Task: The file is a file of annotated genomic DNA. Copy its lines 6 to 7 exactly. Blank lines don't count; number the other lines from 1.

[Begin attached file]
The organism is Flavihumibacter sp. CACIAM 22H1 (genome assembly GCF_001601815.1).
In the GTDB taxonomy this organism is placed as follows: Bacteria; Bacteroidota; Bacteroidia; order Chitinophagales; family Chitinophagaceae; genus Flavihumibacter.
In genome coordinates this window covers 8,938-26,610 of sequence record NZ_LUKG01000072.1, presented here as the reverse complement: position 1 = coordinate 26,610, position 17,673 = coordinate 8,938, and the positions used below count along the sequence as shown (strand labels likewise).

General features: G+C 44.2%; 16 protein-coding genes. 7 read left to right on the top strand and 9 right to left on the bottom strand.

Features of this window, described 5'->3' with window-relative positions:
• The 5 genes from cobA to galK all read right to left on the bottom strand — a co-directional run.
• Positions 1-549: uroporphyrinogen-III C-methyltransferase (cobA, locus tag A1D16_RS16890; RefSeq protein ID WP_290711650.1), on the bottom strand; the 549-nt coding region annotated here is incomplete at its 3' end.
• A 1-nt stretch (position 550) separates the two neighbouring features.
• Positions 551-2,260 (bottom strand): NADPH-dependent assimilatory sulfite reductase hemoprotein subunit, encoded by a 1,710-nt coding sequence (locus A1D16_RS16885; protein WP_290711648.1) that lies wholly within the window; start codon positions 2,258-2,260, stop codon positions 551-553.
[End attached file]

• The 5 genes from cobA to galK all read right to left on the bottom strand — a co-directional run.
• Positions 1-549: uroporphyrinogen-III C-methyltransferase (cobA, locus tag A1D16_RS16890; RefSeq protein ID WP_290711650.1), on the bottom strand; the 549-nt coding region annotated here is incomplete at its 3' end.